Blue mountains to the north of the walls,
White river winding about them;
Here we must make separation
And go out through a thousand miles of dead grass.
Mind like a floating wide cloud.
Sunset like the parting of old acquaintances
Who bow over their clasped hands at a distance.
Our horses neigh to each other
as we are departing.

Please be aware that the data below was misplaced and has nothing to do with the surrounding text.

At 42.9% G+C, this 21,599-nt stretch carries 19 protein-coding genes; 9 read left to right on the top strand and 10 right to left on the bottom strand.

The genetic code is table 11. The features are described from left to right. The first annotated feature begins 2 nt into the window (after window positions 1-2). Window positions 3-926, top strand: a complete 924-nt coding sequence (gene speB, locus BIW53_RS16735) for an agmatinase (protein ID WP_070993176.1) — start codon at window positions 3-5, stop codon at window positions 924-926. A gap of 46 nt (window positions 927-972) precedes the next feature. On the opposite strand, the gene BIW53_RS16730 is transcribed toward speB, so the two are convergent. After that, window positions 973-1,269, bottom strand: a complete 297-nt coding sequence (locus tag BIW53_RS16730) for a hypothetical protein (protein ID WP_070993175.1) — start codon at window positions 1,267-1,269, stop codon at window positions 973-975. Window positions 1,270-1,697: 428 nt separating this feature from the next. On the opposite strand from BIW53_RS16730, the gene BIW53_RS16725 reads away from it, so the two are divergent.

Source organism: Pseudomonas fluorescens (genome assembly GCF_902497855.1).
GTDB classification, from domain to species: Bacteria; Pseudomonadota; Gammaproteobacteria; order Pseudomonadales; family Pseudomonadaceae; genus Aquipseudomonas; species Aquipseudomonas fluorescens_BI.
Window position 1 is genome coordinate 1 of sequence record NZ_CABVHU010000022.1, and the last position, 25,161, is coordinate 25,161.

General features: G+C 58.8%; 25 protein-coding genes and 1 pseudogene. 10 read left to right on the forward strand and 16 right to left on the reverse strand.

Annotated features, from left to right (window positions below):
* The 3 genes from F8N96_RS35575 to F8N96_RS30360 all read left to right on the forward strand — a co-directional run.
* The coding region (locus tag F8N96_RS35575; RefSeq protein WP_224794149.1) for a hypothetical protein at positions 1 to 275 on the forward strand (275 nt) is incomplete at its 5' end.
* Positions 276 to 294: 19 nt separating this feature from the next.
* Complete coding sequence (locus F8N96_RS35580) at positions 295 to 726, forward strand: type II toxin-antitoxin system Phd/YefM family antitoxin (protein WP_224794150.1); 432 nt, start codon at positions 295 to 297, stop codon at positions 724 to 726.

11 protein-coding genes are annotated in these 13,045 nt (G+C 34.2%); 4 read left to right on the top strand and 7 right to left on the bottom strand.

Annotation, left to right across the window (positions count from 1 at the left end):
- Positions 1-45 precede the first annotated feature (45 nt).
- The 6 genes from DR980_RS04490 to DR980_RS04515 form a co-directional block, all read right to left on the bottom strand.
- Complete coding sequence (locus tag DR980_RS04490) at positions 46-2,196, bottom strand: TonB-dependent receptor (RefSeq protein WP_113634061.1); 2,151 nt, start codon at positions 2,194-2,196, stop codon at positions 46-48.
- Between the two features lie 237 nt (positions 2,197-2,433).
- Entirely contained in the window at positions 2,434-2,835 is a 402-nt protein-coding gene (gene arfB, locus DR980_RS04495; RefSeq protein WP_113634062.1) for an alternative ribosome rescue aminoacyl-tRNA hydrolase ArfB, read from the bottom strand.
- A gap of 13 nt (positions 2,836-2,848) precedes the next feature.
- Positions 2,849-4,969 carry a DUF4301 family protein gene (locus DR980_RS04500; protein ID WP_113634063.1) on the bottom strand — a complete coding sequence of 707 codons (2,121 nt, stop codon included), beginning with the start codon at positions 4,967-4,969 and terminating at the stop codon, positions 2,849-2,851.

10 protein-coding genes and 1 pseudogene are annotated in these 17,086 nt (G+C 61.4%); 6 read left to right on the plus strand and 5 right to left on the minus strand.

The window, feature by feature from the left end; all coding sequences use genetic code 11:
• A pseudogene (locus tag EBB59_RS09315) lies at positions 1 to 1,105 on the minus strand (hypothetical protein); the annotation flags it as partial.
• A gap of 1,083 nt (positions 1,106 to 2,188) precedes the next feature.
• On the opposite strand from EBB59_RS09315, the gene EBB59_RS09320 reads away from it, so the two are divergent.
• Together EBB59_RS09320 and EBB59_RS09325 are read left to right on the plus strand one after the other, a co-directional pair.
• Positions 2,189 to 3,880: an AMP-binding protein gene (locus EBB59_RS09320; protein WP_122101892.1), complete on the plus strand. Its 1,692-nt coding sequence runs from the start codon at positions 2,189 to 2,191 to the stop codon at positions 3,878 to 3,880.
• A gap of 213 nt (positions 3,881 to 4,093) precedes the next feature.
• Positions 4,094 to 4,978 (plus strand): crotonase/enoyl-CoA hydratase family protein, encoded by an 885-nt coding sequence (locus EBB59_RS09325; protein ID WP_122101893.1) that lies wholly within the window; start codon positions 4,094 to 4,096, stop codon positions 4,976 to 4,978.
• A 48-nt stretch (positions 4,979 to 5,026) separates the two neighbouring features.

The light of poetry is not only a direct but also a reflected light, that, while it shows us the object, throws a sparkling radiance on all around it: the flame of the passions, communicated to the imagination, reveals to us, as with a flash of lightning, the inmost recesses of thought, and penetrates our whole being. Poetry represents forms chiefly as they suggest other forms; feelings, as they suggest forms or other feelings. Poetry puts a spirit of life and motion into the universe. It describes the flowing, not the fixed. It does not define the limits of sense, or analyze the distinctions of the understanding, but signifies the excess of the imagination beyond the actual or ordinary impression of any object or feeling.